So here is the kicker, for my particular situation, I have to take my meds every hour and a half. That can seriously put a damper in ones sex life, “Sorry I need to take a pill break”. Why you ask? Well, since my surgery, I am really sensitive to dopamine (I will cover the surgery in its own post) . It is a balancing act where I am trying to maintain a consistent blood level of dopamine, while minimizing the dyskinesia. Take to much and my arm moves around like a fish flopping on a boat deck, not enough and I have trouble moving (the crash). I was going to try a new extended release formulation called Rytary that would involve three times a day, but it was not on my health plans formulary. It was going to cost me $800 a month, lets see BMW payment, medicine, or food. Needless to say, I did not fill that script. Speaking of which, I don’t know how the uninsured or under insured could afford having PD. Azilect alone cost something like $700 a month. My neurologist jokingly said when we discussed Rytary, that it would probably be cheaper to get deep brain stimulation surgery!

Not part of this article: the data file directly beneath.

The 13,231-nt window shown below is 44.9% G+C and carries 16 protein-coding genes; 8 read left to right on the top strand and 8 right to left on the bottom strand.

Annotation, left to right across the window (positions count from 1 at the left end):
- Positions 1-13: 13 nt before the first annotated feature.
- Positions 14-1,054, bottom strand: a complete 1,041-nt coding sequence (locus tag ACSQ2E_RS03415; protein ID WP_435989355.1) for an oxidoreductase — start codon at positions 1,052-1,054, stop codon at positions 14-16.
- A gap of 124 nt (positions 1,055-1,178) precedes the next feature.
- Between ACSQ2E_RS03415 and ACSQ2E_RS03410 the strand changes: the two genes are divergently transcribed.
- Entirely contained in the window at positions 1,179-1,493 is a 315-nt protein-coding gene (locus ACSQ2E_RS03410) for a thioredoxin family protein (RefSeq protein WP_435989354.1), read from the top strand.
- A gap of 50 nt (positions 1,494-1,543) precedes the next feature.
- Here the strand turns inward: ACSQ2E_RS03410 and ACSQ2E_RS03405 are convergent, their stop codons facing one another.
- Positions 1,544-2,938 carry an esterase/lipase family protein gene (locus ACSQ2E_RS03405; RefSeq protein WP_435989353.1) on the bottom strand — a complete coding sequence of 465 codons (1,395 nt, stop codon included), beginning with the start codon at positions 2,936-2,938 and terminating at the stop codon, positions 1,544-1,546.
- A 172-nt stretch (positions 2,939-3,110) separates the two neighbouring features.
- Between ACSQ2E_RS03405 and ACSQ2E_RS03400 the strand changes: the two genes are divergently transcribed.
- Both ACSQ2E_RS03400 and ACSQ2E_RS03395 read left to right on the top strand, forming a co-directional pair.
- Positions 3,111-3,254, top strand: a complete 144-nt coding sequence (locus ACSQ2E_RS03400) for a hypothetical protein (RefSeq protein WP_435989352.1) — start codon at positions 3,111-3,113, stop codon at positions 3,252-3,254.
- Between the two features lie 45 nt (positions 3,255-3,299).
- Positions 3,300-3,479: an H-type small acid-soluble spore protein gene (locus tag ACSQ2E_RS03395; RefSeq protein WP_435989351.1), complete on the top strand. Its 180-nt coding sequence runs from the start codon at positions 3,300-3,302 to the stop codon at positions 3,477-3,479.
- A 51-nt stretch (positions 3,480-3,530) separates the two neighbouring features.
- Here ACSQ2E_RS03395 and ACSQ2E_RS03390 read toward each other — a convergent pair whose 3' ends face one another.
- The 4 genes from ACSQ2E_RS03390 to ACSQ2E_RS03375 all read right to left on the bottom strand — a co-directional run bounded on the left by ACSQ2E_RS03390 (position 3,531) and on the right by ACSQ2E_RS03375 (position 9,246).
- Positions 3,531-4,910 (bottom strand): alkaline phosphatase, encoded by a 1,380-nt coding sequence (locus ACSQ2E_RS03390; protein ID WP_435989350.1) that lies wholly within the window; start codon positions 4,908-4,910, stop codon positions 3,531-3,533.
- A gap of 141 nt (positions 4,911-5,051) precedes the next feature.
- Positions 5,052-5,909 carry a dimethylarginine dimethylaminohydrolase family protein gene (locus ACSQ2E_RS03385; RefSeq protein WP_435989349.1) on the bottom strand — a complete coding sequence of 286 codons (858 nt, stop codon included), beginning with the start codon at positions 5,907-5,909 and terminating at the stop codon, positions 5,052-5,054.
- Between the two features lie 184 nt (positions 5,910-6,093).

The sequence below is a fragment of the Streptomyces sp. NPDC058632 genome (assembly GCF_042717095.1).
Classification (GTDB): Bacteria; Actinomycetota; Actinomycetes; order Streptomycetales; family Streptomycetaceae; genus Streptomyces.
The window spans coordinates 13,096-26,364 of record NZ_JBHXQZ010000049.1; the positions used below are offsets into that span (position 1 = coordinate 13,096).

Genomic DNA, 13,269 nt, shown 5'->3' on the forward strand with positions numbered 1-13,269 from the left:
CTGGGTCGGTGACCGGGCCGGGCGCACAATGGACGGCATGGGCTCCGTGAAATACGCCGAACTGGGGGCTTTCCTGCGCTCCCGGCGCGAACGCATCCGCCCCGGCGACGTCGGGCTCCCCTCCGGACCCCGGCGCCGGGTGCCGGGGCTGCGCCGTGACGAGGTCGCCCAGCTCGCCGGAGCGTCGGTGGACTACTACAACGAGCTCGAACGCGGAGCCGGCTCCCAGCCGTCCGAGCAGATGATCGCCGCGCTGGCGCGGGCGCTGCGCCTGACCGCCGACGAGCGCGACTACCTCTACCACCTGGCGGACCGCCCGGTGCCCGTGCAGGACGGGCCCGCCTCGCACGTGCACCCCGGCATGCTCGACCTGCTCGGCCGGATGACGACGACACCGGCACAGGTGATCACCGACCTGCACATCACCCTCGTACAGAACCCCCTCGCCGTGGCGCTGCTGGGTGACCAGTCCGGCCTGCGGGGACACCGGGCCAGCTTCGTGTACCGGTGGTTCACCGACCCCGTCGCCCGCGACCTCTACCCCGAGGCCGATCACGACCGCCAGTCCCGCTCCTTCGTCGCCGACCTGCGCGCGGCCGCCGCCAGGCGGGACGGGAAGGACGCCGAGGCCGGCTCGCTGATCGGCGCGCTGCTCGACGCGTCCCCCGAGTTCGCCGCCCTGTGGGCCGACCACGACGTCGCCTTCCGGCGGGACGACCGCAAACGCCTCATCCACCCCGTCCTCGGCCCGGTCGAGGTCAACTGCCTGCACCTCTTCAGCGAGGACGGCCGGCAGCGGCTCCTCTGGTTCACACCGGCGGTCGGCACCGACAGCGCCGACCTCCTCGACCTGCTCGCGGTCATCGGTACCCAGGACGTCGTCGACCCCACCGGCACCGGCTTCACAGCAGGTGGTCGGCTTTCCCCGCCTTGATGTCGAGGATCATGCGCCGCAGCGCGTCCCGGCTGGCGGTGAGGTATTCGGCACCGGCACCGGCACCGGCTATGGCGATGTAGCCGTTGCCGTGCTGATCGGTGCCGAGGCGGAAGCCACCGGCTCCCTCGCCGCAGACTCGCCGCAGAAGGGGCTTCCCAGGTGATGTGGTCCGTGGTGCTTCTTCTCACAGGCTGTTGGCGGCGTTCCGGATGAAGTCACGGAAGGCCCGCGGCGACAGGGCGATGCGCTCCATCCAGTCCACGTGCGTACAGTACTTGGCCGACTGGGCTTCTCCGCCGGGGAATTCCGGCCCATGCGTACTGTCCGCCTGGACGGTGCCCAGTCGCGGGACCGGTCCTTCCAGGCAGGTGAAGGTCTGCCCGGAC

So that is it for now. I bet you can’t wait to hear about the surgery :). If you are enjoying these posts then please share with others. The more the merrier.




Sex, Drugs,and…..

The tough part about writing a blog about a neurological disease like PD is trying to make it a compelling read. Not just to the PD community, but to a much wider audience. Most people would rather watch paint dry. So how does an unknown guy like me get people like you to wake up in the morning thinking about this blog. I mean I am not famous, at least not yet :), but I have a story to tell and a willingness to put it out there for others to enjoy and maybe the next time you see a PD patient, give them a hug (well, not the guy with the pit bull). So where were we…